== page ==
|Assessing the Long-Term Impacts of School Extension Programs on Student Re-Engagement and Learning Recovery
|North Carolina Department of Public Instruction
|Using Longitudinal Data to Support State Education Policymaking [Program Details]
|3 years (02/1/2022 – 1/31/2025)
|Exploration and Efficacy
Co-Principal Investigators: Corn, Jeni; Pond, Karl; Fuller, Sarah C.; Lauen, Douglas; Bastian, Kevin
Related Network Teams: In FY22, this project joined the Prekindergarten Through Grade 12 Recovery Research Network as a research team. This network includes the following other projects — PreK–12 RESTART Network Lead (Research on Education Strategies to Advance Recovery and Turnaround) (R305X220009), Evaluation of the Learning Renewal-Social Emotional Learning Programs (LR-SEL) for Supporting Pandemic Recovery with Illinois State Board of Education (ISBE) (R305X220015), A Researcher-Practitioner Partnership to Improve Pandemic Recovery Efforts in California (R305X220028), Mitigating the Impact of the COVID-19 Pandemic Through Curriculum-Based Approaches to Learning Acceleration in Grades K–2 in Chicago (R305X220033), Lessons from the Pandemic: The Effects of Remote Instructional Delivery and Recovery Strategies on Student Outcomes (R305A230400)
Purpose: The purpose of this project is to examine the effects of the pandemic on educational outcomes in North Carolina and the impact of school extension programs on school re-engagement and academic recovery. Early evidence suggests that the pandemic had substantial negative impacts on student outcomes, with disproportionate impacts on historically marginalized groups. In North Carolina, the Office of Learning Recovery and Acceleration (OLR) is using federal funding to direct a set of school extension activities intended to promote academic recovery and close achievement gaps. This project will provide evidence to support decision making around the design and continuation of school extension activities and success in the use of these activities in closing achievement gaps created or widened by the pandemic.
Project Activities: This work aims to increase student re-engagement in school and academic recovery by 1) examining the short, medium, and long-term effects of the pandemic on statewide trends in student outcomes—overall and by subgroup—during the 2020–21 to 2023–24 school years, 2) descriptively exploring variation in the implementation and design of school extension programs sponsored by the OLR across a range of districts and charter schools, and 3) analyzing the impact of school extension programs on student re-engagement and academic recovery across student subgroups by program type, dosage, and design features.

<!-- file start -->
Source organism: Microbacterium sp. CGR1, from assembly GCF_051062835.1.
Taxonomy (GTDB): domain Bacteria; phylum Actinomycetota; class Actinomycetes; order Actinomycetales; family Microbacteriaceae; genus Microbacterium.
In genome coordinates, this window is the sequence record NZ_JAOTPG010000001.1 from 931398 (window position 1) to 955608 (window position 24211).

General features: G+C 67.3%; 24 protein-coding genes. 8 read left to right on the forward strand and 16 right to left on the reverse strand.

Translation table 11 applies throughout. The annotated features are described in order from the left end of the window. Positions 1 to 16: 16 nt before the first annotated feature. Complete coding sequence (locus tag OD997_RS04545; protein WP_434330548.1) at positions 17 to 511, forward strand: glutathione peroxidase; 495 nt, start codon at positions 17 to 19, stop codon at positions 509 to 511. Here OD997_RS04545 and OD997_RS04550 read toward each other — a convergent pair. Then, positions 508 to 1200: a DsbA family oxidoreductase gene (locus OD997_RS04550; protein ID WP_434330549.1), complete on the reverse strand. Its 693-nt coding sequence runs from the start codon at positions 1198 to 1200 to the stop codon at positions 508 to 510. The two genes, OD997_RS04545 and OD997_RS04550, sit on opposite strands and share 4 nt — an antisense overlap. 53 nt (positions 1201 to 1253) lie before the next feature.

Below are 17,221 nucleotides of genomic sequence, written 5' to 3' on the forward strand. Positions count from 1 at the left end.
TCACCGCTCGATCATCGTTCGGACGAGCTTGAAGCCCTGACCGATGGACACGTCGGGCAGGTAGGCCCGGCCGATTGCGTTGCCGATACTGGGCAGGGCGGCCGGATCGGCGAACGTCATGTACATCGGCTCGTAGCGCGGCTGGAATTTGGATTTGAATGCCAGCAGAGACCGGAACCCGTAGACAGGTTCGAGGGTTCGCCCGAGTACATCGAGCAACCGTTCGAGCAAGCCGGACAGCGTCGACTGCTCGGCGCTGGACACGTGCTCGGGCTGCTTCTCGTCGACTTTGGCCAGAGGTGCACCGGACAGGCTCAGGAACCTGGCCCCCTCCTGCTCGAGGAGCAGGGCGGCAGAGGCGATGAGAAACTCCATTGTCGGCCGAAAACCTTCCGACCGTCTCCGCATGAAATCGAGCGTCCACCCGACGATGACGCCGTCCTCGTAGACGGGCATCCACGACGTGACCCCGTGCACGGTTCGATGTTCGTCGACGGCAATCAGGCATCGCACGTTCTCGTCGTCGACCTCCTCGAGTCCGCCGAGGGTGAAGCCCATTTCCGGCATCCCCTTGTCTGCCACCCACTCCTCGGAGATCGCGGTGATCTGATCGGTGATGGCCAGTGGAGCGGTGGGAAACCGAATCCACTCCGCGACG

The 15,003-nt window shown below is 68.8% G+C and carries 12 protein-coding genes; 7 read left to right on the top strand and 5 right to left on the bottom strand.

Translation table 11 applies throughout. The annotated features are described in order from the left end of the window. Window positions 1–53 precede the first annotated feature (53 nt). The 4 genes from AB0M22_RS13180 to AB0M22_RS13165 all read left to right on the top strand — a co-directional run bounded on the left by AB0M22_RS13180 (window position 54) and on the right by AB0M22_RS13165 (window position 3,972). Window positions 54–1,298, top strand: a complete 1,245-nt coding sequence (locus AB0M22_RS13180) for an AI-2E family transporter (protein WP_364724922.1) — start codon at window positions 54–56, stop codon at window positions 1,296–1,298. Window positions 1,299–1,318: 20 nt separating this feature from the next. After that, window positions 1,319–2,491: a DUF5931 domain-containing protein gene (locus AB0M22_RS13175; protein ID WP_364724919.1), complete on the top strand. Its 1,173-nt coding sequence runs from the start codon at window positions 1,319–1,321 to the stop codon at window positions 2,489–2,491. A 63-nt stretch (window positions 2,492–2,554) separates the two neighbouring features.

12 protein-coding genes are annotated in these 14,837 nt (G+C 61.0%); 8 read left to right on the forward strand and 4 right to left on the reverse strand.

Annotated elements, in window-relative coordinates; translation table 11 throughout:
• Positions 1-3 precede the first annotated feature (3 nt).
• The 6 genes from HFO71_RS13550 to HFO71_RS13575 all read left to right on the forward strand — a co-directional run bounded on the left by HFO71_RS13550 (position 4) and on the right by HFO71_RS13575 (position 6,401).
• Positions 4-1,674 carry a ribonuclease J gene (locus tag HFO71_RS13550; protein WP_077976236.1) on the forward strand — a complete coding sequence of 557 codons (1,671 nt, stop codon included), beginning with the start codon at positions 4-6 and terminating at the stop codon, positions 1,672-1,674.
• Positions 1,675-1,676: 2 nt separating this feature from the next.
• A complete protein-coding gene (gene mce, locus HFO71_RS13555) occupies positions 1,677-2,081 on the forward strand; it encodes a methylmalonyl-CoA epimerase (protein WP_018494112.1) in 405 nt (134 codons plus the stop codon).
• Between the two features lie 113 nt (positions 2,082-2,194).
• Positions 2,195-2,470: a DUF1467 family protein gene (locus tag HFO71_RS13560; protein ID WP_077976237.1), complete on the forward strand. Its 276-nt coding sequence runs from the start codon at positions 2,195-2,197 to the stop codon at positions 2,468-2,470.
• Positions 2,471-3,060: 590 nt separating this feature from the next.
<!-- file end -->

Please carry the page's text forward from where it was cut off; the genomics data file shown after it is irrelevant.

Products: The project team will produce evidence to aid decision-making by identifying areas of continuing need and providing data on the effects of school extension programs on student outcomes. The research team will summarize interim and final findings in 3 annual reports to state policymakers, 3–4 policy briefs, conference presentations, and 3–4 peer reviewed publications. The research team will present findings to the North Carolina State Board of Education and the North Carolina Department of Public Instruction as well as disseminating promising practices to local school boards and superintendents across the state.
Setting: This project takes place in the state of North Carolina.
Population/Sample: This project will use data from all public school students in all 115 of the North Carolina school districts and over 200 charter schools across the state from the 2015–16 through 2023–24 school years.
Key Issue, Program or Policy: The COVID-19 pandemic has had detrimental effects on school enrollment, student learning, credit recovery, and educational attainment in North Carolina. Early evidence suggests that these impacts are exacerbating existing inequalities in educational outcomes between student subgroups of interest. In response to the pandemic, the NC Department of Public Instruction (NCDPI) created the Office of Learning Recovery and Acceleration (OLR) to address the learning loss associated with the disruptions to the educational system. A central component of the work of the OLR is a set of school extension programs that provide additional grade level instruction, socioemotional learning support, and enrichment through summer programs, after school programs, and individual tutoring.